• Sun
  • Dec 21, 2014
  • Updated: 10:10pm
CY Leung policy address 2014
NewsHong Kong

More express dissatisfaction with Leung Chun-ying's policy address, new poll finds

PUBLISHED : Wednesday, 22 January, 2014, 4:34am
UPDATED : Wednesday, 22 January, 2014, 4:34am

Dissatisfaction with Chief Executive Leung Chun-ying's second policy address has soared in the days since he delivered it last week, new poll results show.

Just 23 per cent of Hongkongers are satisfied with the policy address despite the announcement that more than HK$10 billion will go towards new measures to help the poor, a University of Hong Kong survey showed.

More than two-thirds of the 519 respondents said Leung did too little to help the middle class.

The public's dissatisfaction rate with the address rose 10 percentage points, from 31 per cent in an instant survey on the day of the address to 41 per cent in follow-up polls conducted over the next two days.

The net satisfaction rate - the difference between the two - also dropped 23 percentage points, from a positive 5 per cent in the instant study to minus 18 per cent in the follow-up.

Dr Robert Chung Ting-yiu, director of HKU's public opinion programme, said the appraisal had changed from positive to negative because most of the respondents who did not express an opinion at first now held a negative view of the address.

While there was 62 per cent support for the new allowance for the working poor, 70 per cent agreed that Leung was not doing enough to help the middle class, with only 15 per cent disagreeing.

Leung's proposal to develop a business "metropolis" on an artificial island off Lantau drew just 48 per cent support, with 35 per cent opposing it.

The follow-up polls recorded an average mark of 48.1 out of 100 for the blueprint, six points lower than the instant survey. The margin of error for the study was plus or minus 4 per cent.

Meanwhile, the chief executive has brushed off rumours that Financial Secretary John Tsang Chun-wah - who has warned that Hong Kong will run out of money if its lavish spending continues - was at odds with his financial philosophy.

The administration would strive to achieve a fiscal balance, Leung said.

Separately, a commentary published in the People's Daily overseas edition said Hong Kong should not simply follow the practice of the Macau government of giving cash handouts to its citizens.

"Macau [can give] handouts because of its continuous rapid economic growth … thanks to the windfall from gambling revenue and the utilisation of the supportive measures given by the central government," it said.

"But Hong Kong has been plagued by endless political wrangling in recent years, which has led to a drop in its competitiveness."

The commentary suggested that Hong Kong learn from Macau by getting rid of political disputes.


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The primary problem here is also the main reason why nobody will be impressed with any of the government's policies these days - that is to say, before the government, the CE in particular, formulates a policy, first they ask themselves how can we create a policy that benefits Hong Kong, meets the needs of the people and solves an issue of contention for the local population?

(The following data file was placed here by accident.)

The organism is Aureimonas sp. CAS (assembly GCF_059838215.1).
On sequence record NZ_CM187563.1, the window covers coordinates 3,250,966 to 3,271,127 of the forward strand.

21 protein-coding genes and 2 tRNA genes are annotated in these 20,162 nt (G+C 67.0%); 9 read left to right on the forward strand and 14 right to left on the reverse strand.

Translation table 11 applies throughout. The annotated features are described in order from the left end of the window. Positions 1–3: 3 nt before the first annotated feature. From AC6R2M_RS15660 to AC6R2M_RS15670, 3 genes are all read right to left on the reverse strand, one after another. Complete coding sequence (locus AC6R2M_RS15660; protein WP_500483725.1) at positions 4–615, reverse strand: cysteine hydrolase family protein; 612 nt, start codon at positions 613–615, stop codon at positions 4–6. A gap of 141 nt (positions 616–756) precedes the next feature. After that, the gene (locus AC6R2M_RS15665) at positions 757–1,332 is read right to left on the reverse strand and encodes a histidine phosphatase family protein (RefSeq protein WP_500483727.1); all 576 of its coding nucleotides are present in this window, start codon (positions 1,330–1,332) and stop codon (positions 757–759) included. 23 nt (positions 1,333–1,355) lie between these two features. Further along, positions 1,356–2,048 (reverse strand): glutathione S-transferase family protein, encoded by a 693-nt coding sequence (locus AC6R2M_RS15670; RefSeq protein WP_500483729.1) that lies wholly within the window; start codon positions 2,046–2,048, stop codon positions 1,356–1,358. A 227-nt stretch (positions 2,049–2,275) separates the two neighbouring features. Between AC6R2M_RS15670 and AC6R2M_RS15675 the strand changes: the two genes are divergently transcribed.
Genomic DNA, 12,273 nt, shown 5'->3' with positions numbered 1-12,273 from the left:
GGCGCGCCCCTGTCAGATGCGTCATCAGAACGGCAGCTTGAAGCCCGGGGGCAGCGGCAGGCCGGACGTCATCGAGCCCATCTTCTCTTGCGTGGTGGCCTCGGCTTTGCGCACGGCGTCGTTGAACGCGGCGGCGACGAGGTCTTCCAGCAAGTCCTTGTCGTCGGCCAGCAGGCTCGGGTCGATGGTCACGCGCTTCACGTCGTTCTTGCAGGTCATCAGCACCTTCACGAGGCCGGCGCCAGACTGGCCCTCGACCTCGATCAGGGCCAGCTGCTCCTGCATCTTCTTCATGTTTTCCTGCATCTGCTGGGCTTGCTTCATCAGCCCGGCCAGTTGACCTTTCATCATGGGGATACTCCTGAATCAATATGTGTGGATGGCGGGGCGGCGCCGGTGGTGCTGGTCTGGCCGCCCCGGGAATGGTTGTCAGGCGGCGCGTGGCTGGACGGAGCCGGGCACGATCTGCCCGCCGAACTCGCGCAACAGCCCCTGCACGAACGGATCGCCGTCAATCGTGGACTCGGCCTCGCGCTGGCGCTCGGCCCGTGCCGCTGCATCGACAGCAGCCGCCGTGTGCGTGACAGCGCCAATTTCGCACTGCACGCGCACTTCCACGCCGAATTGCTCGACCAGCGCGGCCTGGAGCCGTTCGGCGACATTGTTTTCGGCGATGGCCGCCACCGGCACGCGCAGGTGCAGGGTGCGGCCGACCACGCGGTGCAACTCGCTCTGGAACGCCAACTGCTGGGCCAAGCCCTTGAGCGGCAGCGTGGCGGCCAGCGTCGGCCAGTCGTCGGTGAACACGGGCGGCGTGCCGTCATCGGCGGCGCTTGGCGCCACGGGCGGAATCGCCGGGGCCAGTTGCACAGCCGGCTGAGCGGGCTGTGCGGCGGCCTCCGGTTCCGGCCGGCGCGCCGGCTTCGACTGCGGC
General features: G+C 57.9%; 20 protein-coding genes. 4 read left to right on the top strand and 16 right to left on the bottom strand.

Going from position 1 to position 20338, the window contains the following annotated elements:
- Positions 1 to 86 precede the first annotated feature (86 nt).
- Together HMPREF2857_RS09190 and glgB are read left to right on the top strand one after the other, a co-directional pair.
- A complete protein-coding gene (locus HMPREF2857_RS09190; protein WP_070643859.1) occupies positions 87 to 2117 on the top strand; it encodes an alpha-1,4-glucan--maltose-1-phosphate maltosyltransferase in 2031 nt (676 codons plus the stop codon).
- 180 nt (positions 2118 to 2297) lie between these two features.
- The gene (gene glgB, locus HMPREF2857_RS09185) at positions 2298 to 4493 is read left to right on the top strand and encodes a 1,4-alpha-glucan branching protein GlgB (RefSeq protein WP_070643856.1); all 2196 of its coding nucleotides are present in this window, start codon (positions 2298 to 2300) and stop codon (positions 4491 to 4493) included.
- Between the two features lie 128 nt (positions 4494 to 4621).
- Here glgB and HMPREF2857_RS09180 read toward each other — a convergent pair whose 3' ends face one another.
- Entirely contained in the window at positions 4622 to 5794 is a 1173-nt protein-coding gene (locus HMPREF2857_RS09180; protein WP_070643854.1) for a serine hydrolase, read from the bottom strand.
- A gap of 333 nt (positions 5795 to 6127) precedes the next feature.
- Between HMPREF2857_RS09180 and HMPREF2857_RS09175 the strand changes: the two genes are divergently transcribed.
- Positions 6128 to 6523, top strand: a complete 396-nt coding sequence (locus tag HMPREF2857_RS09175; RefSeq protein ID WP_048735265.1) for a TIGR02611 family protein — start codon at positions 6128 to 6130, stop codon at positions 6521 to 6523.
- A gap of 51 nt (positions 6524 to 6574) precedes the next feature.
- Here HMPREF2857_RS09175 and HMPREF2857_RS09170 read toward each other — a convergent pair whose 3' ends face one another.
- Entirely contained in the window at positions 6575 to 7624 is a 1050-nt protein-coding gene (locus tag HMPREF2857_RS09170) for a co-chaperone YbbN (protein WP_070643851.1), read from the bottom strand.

However, that is not the end of the question....the second part goes something like this......."that somehow also benefits the Mainland and that is acceptable to Beijing?" It's the second part of the question that cannot be reconciled, because Hong Kong's primary purpose these days seems to be to help the Mainland develop, provide its companies and corrupt officials with large sums of capital, be a place for Mainlanders to shop so that Mainland reforms can be further delayed and above all, promote allegiance to the dictatorship of the proletariat in Beijing.
There are many things a CE can address in order to assist the middle class of which 2/3 of the respondents has expressed themselves unimpressed by the last policy address.
If Hong Kong middle class feels being living an oppressed life then picking the right issue to improve living is essential. Within the power of the middle class, it should press for law for time and day limit at work. The middle class in Hong Kong is not middle class by comparison with advance economy. Hong Kong middle class should rise up and be a true middle class and not a group of modern slaves to their employers.
As for what the Hong Kong government can most effectively do to improve life of middle class in Hong Kong nothing more than provide financial relief on mortgage payment. It is a worthy undertaking since many social problems arise from the property bondage one must bear in order to live. Government should assist the middle class in their mortgage payment with the objective that one parent can afford to stay home. Yes, start to use the ill-gotten revenue in the billions from property and put it back in the hands who had contributed.
Furthermore, government continues exercise new means in land bidding as has taken place on the recent MTRC site. Think about how to lower housing cost that is affordable by one-income.
All these measures will improve life in Hong Kong and what the ‘middle class’ like to hear and to become true middle class.


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